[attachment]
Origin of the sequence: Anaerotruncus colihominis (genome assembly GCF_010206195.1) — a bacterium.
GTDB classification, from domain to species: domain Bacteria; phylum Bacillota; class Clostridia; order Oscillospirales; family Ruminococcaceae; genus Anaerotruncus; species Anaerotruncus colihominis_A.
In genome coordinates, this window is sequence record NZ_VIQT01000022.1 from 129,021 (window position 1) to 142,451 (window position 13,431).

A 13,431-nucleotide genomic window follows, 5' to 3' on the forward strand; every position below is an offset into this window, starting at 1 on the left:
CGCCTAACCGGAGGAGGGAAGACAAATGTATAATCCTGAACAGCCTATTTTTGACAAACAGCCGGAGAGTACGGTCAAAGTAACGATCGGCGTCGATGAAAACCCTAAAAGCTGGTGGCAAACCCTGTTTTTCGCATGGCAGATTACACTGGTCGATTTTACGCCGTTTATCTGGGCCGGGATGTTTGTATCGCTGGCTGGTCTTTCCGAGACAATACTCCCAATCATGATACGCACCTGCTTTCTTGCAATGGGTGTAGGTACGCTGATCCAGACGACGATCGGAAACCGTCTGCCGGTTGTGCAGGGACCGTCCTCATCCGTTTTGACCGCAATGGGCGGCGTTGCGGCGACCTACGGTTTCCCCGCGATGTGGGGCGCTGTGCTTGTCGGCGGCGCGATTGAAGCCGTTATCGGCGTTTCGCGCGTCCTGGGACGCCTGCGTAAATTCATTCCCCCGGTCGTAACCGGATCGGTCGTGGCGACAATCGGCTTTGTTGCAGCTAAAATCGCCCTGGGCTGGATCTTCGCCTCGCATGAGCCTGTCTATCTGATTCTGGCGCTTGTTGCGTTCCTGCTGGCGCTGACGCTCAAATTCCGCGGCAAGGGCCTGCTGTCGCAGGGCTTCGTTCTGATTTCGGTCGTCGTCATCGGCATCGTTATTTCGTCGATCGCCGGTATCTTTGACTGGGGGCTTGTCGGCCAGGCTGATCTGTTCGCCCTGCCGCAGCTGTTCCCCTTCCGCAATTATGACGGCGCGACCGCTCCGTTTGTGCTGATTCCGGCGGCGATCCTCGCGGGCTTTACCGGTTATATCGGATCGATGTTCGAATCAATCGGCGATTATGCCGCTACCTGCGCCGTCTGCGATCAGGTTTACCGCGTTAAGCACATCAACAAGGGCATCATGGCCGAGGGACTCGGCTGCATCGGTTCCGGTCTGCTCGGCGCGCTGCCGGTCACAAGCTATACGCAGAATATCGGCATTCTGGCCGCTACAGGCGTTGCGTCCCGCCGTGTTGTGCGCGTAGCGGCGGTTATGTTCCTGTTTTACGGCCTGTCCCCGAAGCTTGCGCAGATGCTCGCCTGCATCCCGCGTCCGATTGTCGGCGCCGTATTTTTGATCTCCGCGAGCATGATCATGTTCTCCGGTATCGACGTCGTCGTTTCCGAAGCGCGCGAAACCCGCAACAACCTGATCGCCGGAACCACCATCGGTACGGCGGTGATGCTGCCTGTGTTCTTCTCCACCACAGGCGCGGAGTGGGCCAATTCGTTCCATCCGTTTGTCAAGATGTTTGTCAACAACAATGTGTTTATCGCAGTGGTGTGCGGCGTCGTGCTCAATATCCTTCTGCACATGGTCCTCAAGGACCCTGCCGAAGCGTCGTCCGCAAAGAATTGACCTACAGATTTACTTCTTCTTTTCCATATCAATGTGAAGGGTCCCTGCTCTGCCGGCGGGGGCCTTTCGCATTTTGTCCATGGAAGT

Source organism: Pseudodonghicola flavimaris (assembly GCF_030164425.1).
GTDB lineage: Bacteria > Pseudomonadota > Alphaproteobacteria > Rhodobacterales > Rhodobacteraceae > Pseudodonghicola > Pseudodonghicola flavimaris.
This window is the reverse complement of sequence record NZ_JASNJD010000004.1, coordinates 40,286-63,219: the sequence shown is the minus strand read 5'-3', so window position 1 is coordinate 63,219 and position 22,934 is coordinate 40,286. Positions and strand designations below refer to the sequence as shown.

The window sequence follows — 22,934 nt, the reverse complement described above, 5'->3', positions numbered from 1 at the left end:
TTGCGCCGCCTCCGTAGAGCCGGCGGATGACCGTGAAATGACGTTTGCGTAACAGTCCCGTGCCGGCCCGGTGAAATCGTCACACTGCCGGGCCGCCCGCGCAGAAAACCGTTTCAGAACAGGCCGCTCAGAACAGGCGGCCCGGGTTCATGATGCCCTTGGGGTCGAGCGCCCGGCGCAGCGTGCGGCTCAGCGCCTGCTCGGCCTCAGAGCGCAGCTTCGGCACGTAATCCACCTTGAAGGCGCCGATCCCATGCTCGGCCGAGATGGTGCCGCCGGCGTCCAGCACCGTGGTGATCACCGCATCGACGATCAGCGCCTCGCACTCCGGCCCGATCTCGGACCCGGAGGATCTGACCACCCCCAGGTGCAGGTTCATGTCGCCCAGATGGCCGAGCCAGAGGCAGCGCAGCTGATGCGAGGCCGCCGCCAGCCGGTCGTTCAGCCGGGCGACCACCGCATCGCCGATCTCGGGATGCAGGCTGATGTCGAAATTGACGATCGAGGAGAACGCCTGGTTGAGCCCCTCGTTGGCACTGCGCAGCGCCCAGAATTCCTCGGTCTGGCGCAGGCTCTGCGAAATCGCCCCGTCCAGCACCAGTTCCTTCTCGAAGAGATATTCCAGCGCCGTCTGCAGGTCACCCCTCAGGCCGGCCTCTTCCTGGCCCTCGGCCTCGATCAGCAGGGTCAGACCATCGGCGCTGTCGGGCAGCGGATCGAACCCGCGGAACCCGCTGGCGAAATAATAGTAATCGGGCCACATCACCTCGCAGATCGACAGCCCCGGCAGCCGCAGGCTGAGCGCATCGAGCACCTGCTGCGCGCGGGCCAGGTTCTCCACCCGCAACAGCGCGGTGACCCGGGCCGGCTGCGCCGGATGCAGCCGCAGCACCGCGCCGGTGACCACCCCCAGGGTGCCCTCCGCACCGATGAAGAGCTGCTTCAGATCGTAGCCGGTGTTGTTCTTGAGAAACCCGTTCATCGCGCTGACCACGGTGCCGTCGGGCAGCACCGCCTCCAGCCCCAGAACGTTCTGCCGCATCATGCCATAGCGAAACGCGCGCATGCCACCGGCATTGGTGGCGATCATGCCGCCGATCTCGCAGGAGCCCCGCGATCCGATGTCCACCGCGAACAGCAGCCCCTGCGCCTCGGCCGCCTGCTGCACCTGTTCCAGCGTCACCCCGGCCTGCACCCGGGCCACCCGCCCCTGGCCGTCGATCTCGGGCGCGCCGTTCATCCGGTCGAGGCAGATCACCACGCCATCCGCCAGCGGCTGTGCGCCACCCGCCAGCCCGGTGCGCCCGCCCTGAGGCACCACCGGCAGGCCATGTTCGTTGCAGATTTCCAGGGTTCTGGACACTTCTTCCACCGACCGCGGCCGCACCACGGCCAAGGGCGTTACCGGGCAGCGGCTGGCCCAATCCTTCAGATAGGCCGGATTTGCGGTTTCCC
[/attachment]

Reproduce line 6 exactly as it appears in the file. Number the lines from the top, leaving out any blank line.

Source organism: Pseudodonghicola flavimaris (assembly GCF_030164425.1).